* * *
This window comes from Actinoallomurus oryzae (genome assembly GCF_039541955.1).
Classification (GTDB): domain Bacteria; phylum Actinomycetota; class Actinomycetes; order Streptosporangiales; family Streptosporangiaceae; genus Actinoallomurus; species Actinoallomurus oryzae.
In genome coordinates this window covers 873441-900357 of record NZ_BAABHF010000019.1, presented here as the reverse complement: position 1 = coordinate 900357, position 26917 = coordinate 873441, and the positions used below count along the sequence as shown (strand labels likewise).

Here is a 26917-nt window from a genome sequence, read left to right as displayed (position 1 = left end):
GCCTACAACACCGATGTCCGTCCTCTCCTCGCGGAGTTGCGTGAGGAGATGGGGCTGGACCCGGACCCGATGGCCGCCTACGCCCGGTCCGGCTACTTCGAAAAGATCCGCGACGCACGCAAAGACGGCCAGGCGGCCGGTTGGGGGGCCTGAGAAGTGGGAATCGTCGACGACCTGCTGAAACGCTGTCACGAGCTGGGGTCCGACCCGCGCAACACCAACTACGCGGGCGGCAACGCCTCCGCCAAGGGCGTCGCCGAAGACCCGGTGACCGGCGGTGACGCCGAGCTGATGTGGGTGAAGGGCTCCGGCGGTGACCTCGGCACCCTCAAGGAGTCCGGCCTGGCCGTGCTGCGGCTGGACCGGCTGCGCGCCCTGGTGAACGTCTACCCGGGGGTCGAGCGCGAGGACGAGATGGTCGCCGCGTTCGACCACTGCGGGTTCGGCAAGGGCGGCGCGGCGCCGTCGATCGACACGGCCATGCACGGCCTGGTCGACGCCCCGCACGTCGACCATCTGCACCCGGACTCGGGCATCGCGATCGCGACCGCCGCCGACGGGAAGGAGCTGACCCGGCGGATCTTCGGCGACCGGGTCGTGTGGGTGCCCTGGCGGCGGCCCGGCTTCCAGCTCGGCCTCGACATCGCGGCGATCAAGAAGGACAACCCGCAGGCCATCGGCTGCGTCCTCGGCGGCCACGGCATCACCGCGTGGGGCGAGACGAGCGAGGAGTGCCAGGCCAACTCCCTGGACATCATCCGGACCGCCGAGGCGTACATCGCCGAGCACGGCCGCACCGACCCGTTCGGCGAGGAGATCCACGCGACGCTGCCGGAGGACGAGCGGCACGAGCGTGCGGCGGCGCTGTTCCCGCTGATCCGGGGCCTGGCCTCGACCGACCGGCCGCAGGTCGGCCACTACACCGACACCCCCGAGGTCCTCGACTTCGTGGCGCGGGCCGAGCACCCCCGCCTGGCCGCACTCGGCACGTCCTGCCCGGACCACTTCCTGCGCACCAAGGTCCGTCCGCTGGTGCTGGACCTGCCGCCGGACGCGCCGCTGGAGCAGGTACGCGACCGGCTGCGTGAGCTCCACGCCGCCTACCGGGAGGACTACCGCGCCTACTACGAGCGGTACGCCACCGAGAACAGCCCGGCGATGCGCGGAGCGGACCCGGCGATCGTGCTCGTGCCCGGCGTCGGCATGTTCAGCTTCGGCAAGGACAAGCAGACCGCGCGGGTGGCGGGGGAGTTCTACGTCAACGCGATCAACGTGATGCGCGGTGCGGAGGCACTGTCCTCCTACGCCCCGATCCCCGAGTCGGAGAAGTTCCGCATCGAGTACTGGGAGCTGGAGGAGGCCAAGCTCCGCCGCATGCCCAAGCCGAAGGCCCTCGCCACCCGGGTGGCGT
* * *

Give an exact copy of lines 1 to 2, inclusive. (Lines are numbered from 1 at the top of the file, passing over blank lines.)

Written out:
This window comes from Actinoallomurus oryzae (genome assembly GCF_039541955.1).
Classification (GTDB): domain Bacteria; phylum Actinomycetota; class Actinomycetes; order Streptosporangiales; family Streptosporangiaceae; genus Actinoallomurus; species Actinoallomurus oryzae.